Countless Saudi women who face strained marital relations are left in a limbo when their husbands simply abandon them for lengthy periods, shirking their responsibility as husbands and fathers. With no male guardian or breadwinner around, such women live in extremely desperate situations with no way to support themselves or their children and their fate hanging between marriage and divorce.
Although Islam forbids men from taking advantage of their wives in such a manner, the practice is widespread in the Kingdom. According to the Holy Qur’an: “And you will never be able to be equal (in feeling) between wives, even if you should strive (to do so). So do not incline completely (toward one) and leave another hanging (neither divorce nor marriage). And if you amend (your affairs) and fear Allah — then indeed, Allah is ever forgiving and merciful. (Al-Nisa - 129).
Speaking on the topic, a number of legal experts and academics underlined the need for coordination and increased efforts on the part of the concerned authorities to address the problem. They said judicial, legislative and executive authorities must join hands to tackle the problem and put an end to the ordeal of these women, according to a report in Al-Riyadh newspaper.
Fat’hiya Al-Qurashi, member of the academic faculty for community science and social service at King Abdulaziz University, said some men misinterpret the Shariah and harass their wives by taking advantage of their situation.
“Their acts are against the principles and essence of the Islamic Shariah as well as the social customs and concepts of manhood. This practice also puts a heavy burden on the state,” she said.
According to Al-Qurashi, there are several cases in front of the Kingdom’s courts and human rights organizations pertaining to negligence and deprivation of rights of women by their husbands.
“These women are leading miserable lives caused by arrogance, ego and a wish for revenge of their husbands. This negative attitude of men has a harmful impact on these women as well as on the couple’s children,” she said while calling for enactment of laws containing stringent provisions to punish such husbands and protect the rights of women.
Al-Qurashi also underlined the need for enhanced coordination and joint efforts on the part of the legislative, executive and judicial authorities to put an end to the “punishment” meted out to women by their husbands and to prevent men from running away from their responsibility of providing maintenance to their wives and children.
“There have been a rising number of cases in which men simply abandon their wives and force them to remain stuck between marriage and divorce. In such cases, children suffer the most as they are deprived of an opportunity to live in a comfortable and peaceful family atmosphere and that may be counterproductive in both their physical and mental growth,” she said.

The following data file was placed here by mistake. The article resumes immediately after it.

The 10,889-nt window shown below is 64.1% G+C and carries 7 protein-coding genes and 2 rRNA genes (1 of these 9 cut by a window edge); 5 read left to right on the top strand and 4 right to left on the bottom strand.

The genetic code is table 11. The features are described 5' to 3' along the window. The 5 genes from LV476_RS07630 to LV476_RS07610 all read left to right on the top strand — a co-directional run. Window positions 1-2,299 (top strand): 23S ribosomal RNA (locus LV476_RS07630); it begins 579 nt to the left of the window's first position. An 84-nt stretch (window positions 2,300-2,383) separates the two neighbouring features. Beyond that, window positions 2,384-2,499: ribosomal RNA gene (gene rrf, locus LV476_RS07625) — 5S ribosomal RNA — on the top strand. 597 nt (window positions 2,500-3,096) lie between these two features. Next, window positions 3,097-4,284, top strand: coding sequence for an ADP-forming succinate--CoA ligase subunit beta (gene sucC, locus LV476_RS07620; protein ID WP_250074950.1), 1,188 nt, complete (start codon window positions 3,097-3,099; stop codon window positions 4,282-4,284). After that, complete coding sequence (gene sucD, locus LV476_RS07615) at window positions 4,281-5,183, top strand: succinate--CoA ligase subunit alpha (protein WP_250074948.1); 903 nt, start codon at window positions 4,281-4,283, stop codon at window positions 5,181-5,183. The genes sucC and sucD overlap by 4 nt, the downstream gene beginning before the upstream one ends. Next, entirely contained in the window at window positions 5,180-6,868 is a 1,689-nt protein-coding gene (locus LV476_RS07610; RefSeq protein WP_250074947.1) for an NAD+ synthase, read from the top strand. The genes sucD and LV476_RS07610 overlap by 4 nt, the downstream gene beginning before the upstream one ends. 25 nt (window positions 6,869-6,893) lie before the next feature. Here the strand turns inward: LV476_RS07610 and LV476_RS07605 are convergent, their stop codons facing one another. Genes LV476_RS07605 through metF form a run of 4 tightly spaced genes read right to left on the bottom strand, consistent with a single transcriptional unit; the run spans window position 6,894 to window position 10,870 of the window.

Prominent lawyer, legal consultant and former judge Abdul Aziz Al-Shabrami said the marriage relationship is mainly based on strong bonds of love and compassion, which eventually leads to formation of an ideal family and virtuous children.
“Problems between partners will lead to disintegrating bonds of marriage and estrangement of couples. Keeping away from one’s wife is permissible in Islam but only for a period of three days and there must be valid reasons for this,” he said.
Al-Shabrami said many men misuse this provision to stay away from their wives for months and, in some cases, years. “They use this as a pretext to avoid giving maintenance to their wives and children. These people refuse to cooperate with any efforts of reconciliation by disclosing alleged plans for divorce, simply to avoid mediators,” he said.
According to Al-Shabrami, there is no provision in the law to protect such “abandoned” women. But recently, the Ministry of Social Affairs issued a circular saying that such women can approach the concerned court to get an affidavit endorsed that she had been abandoned by her husband. That document could then be submitted to the ministry in order to get a financial allowance.
“The ministry will compel their husbands to meet their expenses whenever they come back. It was also proposed to set up a maintenance fund to meet the expenses of such women and this money will be collected from their husbands later,” he said.
Al-Shabrami also said women can approach the civil status court or general court in their region to redress their grievances, resume provision of maintenance or escape from their ordeal by seeking faskh (dissolution of marriage at the wife’s initiative without the consent of husband) without seeking any compensation.
Ahmad Al-Mohammed, a legal consultant and member of the National Family Security Program, said the main reason couples live separately is a lack of love and compassion or differences of opinion between them.
Khaled Al-Halibi, a family counselor, disagreed. He said any man who leaves his wife in such a condition is committing a social crime. Husbands are mainly responsible for leaving their wives in such a desperate situation, harming both their physical and mental health, he added.
“The increased preoccupation of people with technology has had a negative impact on the culture of family values and, subsequently, reconciliation and understanding have been replaced by dispute and separation,” he added.
This article was first published in the Saudi Gazette on July 4, 2014.